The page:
“Will machines replace humans? “It is 1940, and Franklin D. Roosevelt, in a debate with the President of MIT, is concerned about the impact of machines on the unemployment curve. Sixteen years later, at the Dartmouth conference, artificial intelligence (AI) officially became a scientific discipline. This time, robots will certainly replace humans. It is only a matter of years, perhaps months… Sixty years later, our colleagues at work are made of flesh and blood, and our ambitions are finally reduced. The latest example to date: the autonomous car, which was planned for 2020 4 years ago. A word of advice: keep your driving licence for at least ten years.

Yes, it is likely that one day, artificial intelligence will do everything as well as a human being, as Geoffrey Hinton, winner of the 2019 Turing Prize, predicted. But, it’s not a matter of months, or even years… Half a century? A few hundred years? More? It would be very risky to start making estimates.

Researchers face several major obstacles that force AI to remain at a “weak” stage. Algorithms are currently able to solve “specific” problems for which they have been trained (e. g. games), to interpret sensory data in a summary way (speech and visual recognition) and even to generate voices, texts or images, as Samsung recently presented it, among others. Deep learning, based on artificial neural networks, has taken us a step further in recent years. But just because an AI is able to beat the world champion of the Go game or any human being in chess does not mean that it is “strong”. So go ask AlphaGo to remember your shopping list to convince yourself, you won’t risk coming back from the busy supermarket. It is even estimated that the IQ of artificial intelligence today would be equivalent to that of a 4-year-old child (result that must be interpreted with caution, as the AI tested has been programmed specifically for the skills assessed by the test). This is reassuring to President Roosevelt.

4 major areas are not yet mastered by this “4 year old child”, on which we humans have a serious advantage.

Independent planning and adaptation. Imagine a robot cleaning agent in a park. If he soon has no battery left, he will not be able to generate a plan to recharge himself. Programmers will need to have a system in place to identify and get to the charging area. And if one day this area is out of order, it will not be able to adapt on its own, unless the case has been planned in advance by the designers of the algorithm – where a human agent would have no problem imagining a backup plan if the sandwich shop in the park is closed. In short, in an uncertain environment, our artificial intelligences no longer have much intelligence. Admittedly, the combination of current AI techniques of “deep learning” and “learning by strengthening” allows our robot to learn from its environment and the changes that are carried out there, but only in closed environments with fixed and known rules, such as on the board of a go or chess game for example – not on a road network, where the unexpected can happen at any time.

The ability to learn with few examples. Let’s take this same robot, in this same park. To identify the approaching dog as a potential threat, he had to ingest millions of photos with and without dogs beforehand. Because today, however “intelligent” they may be, our algorithms need a lot of examples to be able to recognize what a dog, a tree, a table is. The four-year-old did not need thousands or millions of examples of dogs to recognize one. A research axis, called “transfer learning”, would allow our robot to learn to recognize the environment in which it finds itself, however varied it may be, from a limited number of examples.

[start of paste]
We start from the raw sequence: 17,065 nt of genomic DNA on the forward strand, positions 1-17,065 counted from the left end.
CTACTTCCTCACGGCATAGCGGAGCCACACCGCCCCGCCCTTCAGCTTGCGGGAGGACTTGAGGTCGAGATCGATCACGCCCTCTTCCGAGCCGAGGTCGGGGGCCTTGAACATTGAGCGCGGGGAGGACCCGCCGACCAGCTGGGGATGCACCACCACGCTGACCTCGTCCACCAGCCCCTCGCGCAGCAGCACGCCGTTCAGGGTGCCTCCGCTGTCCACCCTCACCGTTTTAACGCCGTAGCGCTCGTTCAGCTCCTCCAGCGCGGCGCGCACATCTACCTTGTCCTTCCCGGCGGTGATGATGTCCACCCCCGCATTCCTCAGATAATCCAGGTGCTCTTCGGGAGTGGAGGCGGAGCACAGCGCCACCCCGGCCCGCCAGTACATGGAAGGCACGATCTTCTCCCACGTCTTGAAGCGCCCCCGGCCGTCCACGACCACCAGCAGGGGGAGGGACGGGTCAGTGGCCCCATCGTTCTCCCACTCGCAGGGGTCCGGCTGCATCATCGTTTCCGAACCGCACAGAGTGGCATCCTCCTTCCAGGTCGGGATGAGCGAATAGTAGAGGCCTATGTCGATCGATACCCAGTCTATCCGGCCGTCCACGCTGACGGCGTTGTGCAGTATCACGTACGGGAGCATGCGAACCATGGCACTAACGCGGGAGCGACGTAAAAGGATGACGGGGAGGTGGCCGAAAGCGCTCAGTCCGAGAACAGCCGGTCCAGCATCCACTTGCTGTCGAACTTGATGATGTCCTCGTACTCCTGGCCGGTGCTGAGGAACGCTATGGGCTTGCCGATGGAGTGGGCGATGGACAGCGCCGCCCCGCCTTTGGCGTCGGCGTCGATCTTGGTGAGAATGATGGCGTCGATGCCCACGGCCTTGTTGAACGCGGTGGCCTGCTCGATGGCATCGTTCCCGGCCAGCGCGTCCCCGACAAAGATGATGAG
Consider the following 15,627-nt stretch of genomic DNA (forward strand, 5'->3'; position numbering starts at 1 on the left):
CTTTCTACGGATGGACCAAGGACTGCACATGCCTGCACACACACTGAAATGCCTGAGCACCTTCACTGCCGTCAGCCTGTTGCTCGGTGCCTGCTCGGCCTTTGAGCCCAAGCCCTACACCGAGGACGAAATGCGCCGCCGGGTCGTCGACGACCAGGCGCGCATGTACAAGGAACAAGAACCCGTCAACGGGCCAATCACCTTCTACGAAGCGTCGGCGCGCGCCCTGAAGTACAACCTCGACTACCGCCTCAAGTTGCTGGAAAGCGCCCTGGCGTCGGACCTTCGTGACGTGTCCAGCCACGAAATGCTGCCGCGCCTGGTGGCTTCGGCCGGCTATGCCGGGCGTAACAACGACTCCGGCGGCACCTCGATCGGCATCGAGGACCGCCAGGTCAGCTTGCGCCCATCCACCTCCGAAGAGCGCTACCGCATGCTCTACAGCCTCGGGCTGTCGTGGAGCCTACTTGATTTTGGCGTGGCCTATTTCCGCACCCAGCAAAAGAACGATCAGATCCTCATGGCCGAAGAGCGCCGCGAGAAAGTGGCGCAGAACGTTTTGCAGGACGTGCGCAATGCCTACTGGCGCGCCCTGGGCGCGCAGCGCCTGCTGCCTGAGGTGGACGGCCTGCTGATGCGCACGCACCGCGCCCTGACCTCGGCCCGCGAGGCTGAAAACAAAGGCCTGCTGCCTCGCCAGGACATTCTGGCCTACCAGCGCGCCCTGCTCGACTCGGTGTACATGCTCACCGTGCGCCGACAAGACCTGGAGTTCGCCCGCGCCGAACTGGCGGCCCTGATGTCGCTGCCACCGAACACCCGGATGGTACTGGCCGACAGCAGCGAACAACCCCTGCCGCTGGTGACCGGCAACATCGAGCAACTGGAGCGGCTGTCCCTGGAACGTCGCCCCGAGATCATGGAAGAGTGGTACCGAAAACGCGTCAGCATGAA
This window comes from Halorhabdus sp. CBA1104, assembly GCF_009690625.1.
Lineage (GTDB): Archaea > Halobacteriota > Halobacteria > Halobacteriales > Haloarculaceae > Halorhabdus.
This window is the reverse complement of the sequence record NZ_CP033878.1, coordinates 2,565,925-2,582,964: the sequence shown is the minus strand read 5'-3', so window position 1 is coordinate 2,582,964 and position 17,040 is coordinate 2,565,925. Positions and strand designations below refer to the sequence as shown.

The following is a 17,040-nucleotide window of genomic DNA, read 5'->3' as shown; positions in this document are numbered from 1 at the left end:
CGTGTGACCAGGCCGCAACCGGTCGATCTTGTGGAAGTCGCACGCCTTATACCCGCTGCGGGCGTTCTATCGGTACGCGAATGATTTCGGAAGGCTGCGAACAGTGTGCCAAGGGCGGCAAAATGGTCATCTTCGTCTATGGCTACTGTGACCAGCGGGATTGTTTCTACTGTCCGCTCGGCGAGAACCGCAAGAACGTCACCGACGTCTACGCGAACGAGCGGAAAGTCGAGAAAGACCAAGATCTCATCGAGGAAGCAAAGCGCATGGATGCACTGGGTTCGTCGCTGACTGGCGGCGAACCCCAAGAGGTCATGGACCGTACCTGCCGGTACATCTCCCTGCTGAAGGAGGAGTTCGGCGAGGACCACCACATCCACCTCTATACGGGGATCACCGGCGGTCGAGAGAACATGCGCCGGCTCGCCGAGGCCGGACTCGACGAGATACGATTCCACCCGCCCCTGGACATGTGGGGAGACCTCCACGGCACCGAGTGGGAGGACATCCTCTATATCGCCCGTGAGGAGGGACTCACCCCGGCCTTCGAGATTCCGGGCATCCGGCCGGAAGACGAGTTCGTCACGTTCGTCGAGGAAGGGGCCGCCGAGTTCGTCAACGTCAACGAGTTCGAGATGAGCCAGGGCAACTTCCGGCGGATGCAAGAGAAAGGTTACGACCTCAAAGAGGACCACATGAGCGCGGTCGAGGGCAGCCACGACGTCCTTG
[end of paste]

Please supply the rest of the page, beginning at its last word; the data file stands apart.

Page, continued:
Learning from explanations. Today, AI algorithms are trained only with examples but cannot take full advantage of a conceptualization of what they have learned. You can tell a child that a panther is a big cat, and that a boat has no leg, otherwise it would walk. He will therefore be able to recognize panthers and will not expect to see a picture with a boat in shorts. A machine cannot do this, it will not be able to identify a panther if it has not seen many examples before and will never be bothered by a picture of a catamaran running around.

Explanability of results. Humans are usually able, when asked, to explain at least partially why they made a particular decision. The most advanced AIs are very poor teachers when it comes to explaining how they have solved a problem. This is a concern at a time when they are attending more and more bankers, insurers and doctors. Modern deep learning algorithms are made up of millions of artificial neurons that have organized themselves among themselves, and which once trained operate in “black box” mode: even those who designed them cannot easily interpret the results of their operation. This is both practical (they can solve very complex problems very quickly) and extremely problematic: how to justify to your client this loan refusal decided by an algorithm? And how can we understand that this autonomous car has decided on an extremely risky manoeuvre, at the cost of material or even human damage? Even if it is the right decision, how can we trust an artificial intelligence when it makes a diagnosis contrary to that of a specialist doctor?

These blockages make today’s artificial intelligences “weak” AIs, over which humans have the upper hand. Especially since researchers are faced with a problem of theoretical formalization of the algorithms used. Some theorems exist, but our expertise is still based largely on empirical knowledge and not always on implacable mathematical theories. We grope, we move forward, we modify, to finally achieve our goals. Because if machines sometimes misunderstand humans, humans also have difficulty understanding how their machines work.